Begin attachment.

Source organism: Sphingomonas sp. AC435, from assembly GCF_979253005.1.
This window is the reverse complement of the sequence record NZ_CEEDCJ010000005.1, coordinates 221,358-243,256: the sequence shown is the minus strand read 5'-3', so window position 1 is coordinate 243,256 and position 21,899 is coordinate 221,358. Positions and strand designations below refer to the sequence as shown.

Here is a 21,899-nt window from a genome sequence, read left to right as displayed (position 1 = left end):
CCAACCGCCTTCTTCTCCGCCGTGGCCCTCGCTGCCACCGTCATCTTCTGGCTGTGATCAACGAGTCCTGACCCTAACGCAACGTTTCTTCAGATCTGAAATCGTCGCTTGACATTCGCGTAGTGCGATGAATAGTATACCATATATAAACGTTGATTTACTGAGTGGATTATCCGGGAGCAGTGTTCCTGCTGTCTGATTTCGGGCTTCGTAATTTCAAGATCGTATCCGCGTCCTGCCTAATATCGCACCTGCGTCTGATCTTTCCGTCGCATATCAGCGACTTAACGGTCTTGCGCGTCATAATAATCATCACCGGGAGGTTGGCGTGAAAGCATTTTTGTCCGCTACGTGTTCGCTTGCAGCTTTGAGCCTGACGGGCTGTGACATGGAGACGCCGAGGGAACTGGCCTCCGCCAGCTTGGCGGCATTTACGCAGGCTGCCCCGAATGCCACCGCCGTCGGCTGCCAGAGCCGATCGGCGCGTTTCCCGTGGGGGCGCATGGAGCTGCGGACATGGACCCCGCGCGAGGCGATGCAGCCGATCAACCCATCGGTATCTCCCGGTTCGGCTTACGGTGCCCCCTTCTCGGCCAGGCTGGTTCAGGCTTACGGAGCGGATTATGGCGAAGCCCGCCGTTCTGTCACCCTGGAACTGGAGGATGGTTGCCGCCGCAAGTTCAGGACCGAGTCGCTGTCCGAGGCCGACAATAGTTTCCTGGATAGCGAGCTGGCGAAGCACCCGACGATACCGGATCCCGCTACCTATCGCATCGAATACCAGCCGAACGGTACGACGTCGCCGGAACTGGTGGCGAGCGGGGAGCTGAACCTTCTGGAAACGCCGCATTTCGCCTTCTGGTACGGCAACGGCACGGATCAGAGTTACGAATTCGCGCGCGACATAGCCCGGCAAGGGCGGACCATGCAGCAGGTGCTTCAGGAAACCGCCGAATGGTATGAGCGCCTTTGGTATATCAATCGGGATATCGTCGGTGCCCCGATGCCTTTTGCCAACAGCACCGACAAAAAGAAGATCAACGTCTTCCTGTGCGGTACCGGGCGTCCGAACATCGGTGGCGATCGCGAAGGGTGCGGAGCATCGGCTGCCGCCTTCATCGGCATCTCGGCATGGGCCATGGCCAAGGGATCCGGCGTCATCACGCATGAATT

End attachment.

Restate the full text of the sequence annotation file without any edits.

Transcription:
Source organism: Sphingomonas sp. AC435, from assembly GCF_979253005.1.
This window is the reverse complement of the sequence record NZ_CEEDCJ010000005.1, coordinates 221,358-243,256: the sequence shown is the minus strand read 5'-3', so window position 1 is coordinate 243,256 and position 21,899 is coordinate 221,358. Positions and strand designations below refer to the sequence as shown.

Here is a 21,899-nt window from a genome sequence, read left to right as displayed (position 1 = left end):
CCAACCGCCTTCTTCTCCGCCGTGGCCCTCGCTGCCACCGTCATCTTCTGGCTGTGATCAACGAGTCCTGACCCTAACGCAACGTTTCTTCAGATCTGAAATCGTCGCTTGACATTCGCGTAGTGCGATGAATAGTATACCATATATAAACGTTGATTTACTGAGTGGATTATCCGGGAGCAGTGTTCCTGCTGTCTGATTTCGGGCTTCGTAATTTCAAGATCGTATCCGCGTCCTGCCTAATATCGCACCTGCGTCTGATCTTTCCGTCGCATATCAGCGACTTAACGGTCTTGCGCGTCATAATAATCATCACCGGGAGGTTGGCGTGAAAGCATTTTTGTCCGCTACGTGTTCGCTTGCAGCTTTGAGCCTGACGGGCTGTGACATGGAGACGCCGAGGGAACTGGCCTCCGCCAGCTTGGCGGCATTTACGCAGGCTGCCCCGAATGCCACCGCCGTCGGCTGCCAGAGCCGATCGGCGCGTTTCCCGTGGGGGCGCATGGAGCTGCGGACATGGACCCCGCGCGAGGCGATGCAGCCGATCAACCCATCGGTATCTCCCGGTTCGGCTTACGGTGCCCCCTTCTCGGCCAGGCTGGTTCAGGCTTACGGAGCGGATTATGGCGAAGCCCGCCGTTCTGTCACCCTGGAACTGGAGGATGGTTGCCGCCGCAAGTTCAGGACCGAGTCGCTGTCCGAGGCCGACAATAGTTTCCTGGATAGCGAGCTGGCGAAGCACCCGACGATACCGGATCCCGCTACCTATCGCATCGAATACCAGCCGAACGGTACGACGTCGCCGGAACTGGTGGCGAGCGGGGAGCTGAACCTTCTGGAAACGCCGCATTTCGCCTTCTGGTACGGCAACGGCACGGATCAGAGTTACGAATTCGCGCGCGACATAGCCCGGCAAGGGCGGACCATGCAGCAGGTGCTTCAGGAAACCGCCGAATGGTATGAGCGCCTTTGGTATATCAATCGGGATATCGTCGGTGCCCCGATGCCTTTTGCCAACAGCACCGACAAAAAGAAGATCAACGTCTTCCTGTGCGGTACCGGGCGTCCGAACATCGGTGGCGATCGCGAAGGGTGCGGAGCATCGGCTGCCGCCTTCATCGGCATCTCGGCATGGGCCATGGCCAAGGGATCCGGCGTCATCACGCATGAATT